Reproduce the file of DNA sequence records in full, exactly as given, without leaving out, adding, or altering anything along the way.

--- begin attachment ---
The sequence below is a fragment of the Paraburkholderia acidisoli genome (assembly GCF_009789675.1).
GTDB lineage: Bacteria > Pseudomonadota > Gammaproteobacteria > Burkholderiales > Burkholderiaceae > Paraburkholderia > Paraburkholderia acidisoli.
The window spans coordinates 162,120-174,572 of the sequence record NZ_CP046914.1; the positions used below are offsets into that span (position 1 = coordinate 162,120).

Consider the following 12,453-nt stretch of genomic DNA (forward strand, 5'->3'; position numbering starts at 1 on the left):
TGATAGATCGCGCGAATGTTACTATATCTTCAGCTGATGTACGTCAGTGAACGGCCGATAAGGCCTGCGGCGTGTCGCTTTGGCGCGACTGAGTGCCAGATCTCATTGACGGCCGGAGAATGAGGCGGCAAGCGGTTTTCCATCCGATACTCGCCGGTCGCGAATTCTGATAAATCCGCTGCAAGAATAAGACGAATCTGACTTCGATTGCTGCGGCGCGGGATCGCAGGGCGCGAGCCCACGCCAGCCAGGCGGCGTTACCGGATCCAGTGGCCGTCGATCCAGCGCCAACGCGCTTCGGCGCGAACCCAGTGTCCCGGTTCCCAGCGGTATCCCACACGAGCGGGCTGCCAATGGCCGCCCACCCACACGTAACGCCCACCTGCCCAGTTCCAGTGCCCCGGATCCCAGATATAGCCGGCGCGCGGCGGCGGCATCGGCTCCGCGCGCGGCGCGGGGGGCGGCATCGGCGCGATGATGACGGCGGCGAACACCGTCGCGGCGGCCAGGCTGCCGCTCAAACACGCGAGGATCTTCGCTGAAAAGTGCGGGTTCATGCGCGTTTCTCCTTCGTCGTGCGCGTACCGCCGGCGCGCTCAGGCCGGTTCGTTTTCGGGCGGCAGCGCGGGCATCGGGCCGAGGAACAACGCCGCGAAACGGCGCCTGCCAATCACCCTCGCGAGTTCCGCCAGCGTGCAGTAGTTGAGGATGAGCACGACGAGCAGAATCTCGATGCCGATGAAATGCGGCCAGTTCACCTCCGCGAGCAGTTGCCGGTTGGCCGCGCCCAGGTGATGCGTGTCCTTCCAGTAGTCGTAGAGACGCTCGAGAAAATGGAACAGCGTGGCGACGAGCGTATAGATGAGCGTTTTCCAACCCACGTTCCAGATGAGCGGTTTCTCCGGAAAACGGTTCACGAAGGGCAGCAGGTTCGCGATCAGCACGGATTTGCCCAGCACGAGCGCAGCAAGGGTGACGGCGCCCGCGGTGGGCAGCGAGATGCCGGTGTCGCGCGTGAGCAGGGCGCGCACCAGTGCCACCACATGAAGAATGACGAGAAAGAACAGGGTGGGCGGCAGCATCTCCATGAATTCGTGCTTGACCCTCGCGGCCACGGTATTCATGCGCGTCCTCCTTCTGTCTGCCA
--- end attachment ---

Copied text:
The sequence below is a fragment of the Paraburkholderia acidisoli genome (assembly GCF_009789675.1).
GTDB lineage: Bacteria > Pseudomonadota > Gammaproteobacteria > Burkholderiales > Burkholderiaceae > Paraburkholderia > Paraburkholderia acidisoli.
The window spans coordinates 162,120-174,572 of the sequence record NZ_CP046914.1; the positions used below are offsets into that span (position 1 = coordinate 162,120).

Consider the following 12,453-nt stretch of genomic DNA (forward strand, 5'->3'; position numbering starts at 1 on the left):
TGATAGATCGCGCGAATGTTACTATATCTTCAGCTGATGTACGTCAGTGAACGGCCGATAAGGCCTGCGGCGTGTCGCTTTGGCGCGACTGAGTGCCAGATCTCATTGACGGCCGGAGAATGAGGCGGCAAGCGGTTTTCCATCCGATACTCGCCGGTCGCGAATTCTGATAAATCCGCTGCAAGAATAAGACGAATCTGACTTCGATTGCTGCGGCGCGGGATCGCAGGGCGCGAGCCCACGCCAGCCAGGCGGCGTTACCGGATCCAGTGGCCGTCGATCCAGCGCCAACGCGCTTCGGCGCGAACCCAGTGTCCCGGTTCCCAGCGGTATCCCACACGAGCGGGCTGCCAATGGCCGCCCACCCACACGTAACGCCCACCTGCCCAGTTCCAGTGCCCCGGATCCCAGATATAGCCGGCGCGCGGCGGCGGCATCGGCTCCGCGCGCGGCGCGGGGGGCGGCATCGGCGCGATGATGACGGCGGCGAACACCGTCGCGGCGGCCAGGCTGCCGCTCAAACACGCGAGGATCTTCGCTGAAAAGTGCGGGTTCATGCGCGTTTCTCCTTCGTCGTGCGCGTACCGCCGGCGCGCTCAGGCCGGTTCGTTTTCGGGCGGCAGCGCGGGCATCGGGCCGAGGAACAACGCCGCGAAACGGCGCCTGCCAATCACCCTCGCGAGTTCCGCCAGCGTGCAGTAGTTGAGGATGAGCACGACGAGCAGAATCTCGATGCCGATGAAATGCGGCCAGTTCACCTCCGCGAGCAGTTGCCGGTTGGCCGCGCCCAGGTGATGCGTGTCCTTCCAGTAGTCGTAGAGACGCTCGAGAAAATGGAACAGCGTGGCGACGAGCGTATAGATGAGCGTTTTCCAACCCACGTTCCAGATGAGCGGTTTCTCCGGAAAACGGTTCACGAAGGGCAGCAGGTTCGCGATCAGCACGGATTTGCCCAGCACGAGCGCAGCAAGGGTGACGGCGCCCGCGGTGGGCAGCGAGATGCCGGTGTCGCGCGTGAGCAGGGCGCGCACCAGTGCCACCACATGAAGAATGACGAGAAAGAACAGGGTGGGCGGCAGCATCTCCATGAATTCGTGCTTGACCCTCGCGGCCACGGTATTCATGCGCGTCCTCCTTCTGTCTGCCA